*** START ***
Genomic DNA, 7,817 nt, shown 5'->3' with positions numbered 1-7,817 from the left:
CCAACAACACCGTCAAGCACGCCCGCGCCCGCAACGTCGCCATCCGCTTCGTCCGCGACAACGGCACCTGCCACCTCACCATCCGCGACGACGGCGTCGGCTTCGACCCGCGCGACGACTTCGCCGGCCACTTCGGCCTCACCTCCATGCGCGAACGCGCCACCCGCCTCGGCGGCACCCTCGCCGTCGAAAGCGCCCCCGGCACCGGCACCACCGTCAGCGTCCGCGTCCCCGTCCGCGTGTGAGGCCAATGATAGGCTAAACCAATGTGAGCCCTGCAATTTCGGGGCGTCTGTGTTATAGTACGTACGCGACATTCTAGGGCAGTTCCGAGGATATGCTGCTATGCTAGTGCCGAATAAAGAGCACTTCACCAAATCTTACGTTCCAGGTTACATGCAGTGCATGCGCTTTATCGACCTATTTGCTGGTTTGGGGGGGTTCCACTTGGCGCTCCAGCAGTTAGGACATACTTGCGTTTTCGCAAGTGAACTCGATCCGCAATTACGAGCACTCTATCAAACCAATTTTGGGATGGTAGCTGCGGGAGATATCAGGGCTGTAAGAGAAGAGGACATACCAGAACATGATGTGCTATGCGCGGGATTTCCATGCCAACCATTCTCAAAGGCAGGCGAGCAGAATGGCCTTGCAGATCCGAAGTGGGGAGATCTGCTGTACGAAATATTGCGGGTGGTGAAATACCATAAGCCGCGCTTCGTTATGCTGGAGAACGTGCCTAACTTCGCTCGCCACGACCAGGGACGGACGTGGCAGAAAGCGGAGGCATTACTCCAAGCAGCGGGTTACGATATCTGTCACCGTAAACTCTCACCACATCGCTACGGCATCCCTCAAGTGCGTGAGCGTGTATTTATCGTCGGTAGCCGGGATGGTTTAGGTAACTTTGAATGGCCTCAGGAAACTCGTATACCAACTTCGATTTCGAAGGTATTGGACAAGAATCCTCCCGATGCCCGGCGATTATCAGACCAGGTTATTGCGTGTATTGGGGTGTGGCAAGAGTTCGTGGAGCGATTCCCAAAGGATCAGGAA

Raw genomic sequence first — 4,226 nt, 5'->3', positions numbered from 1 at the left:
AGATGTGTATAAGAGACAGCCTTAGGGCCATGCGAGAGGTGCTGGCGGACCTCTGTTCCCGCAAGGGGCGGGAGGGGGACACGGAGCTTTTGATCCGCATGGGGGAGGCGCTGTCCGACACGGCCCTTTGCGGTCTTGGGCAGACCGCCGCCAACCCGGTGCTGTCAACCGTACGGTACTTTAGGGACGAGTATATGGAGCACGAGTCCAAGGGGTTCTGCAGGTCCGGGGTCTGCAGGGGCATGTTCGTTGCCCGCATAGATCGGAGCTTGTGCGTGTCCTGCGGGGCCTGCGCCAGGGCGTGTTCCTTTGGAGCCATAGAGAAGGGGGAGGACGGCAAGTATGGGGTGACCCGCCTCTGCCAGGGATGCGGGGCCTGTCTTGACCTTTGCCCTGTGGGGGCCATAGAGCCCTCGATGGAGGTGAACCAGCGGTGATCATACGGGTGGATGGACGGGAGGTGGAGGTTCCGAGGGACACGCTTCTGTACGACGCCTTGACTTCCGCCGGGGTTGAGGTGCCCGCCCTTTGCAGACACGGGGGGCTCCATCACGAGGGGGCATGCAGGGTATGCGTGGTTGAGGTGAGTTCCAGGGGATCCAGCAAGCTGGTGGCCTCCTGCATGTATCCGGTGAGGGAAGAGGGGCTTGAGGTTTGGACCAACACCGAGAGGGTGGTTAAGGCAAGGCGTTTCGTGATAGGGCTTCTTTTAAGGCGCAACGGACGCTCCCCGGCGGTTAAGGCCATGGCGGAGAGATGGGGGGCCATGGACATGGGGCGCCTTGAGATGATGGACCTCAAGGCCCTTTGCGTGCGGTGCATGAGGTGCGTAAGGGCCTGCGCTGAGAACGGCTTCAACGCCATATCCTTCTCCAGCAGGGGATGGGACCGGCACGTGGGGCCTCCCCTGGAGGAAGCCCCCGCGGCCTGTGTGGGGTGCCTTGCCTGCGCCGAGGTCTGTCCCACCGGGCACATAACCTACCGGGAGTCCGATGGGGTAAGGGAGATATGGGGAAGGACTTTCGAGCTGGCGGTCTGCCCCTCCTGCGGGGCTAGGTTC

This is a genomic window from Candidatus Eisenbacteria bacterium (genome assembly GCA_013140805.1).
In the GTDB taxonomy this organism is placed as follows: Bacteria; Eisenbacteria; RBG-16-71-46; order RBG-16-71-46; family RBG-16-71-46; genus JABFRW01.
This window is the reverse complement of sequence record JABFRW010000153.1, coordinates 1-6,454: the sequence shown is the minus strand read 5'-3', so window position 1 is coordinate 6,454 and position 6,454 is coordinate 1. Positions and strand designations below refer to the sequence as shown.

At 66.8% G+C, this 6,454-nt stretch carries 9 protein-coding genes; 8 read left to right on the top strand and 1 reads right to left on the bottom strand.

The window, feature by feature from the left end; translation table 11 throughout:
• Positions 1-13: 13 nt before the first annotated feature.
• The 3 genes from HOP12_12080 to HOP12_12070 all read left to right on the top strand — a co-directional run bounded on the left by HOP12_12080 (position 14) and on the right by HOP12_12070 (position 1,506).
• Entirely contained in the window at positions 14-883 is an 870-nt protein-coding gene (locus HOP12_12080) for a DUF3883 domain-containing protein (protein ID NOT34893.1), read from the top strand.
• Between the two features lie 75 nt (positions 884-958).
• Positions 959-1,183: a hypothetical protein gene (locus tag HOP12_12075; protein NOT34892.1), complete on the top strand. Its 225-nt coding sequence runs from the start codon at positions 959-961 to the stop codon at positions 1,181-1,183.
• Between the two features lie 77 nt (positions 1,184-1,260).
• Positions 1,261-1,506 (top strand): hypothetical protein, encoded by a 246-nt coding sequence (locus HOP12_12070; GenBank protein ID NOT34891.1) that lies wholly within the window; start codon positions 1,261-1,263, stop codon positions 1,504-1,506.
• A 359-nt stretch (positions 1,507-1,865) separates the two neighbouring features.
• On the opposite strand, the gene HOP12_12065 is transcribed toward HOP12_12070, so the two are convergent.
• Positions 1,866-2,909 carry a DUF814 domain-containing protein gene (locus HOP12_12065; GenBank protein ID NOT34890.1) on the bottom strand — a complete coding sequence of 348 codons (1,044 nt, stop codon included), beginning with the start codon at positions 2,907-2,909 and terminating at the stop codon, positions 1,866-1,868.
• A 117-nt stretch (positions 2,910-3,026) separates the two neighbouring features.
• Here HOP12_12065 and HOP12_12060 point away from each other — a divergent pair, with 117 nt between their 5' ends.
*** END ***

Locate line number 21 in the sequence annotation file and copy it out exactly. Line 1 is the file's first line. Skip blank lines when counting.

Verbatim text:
• Here HOP12_12065 and HOP12_12060 point away from each other — a divergent pair, with 117 nt between their 5' ends.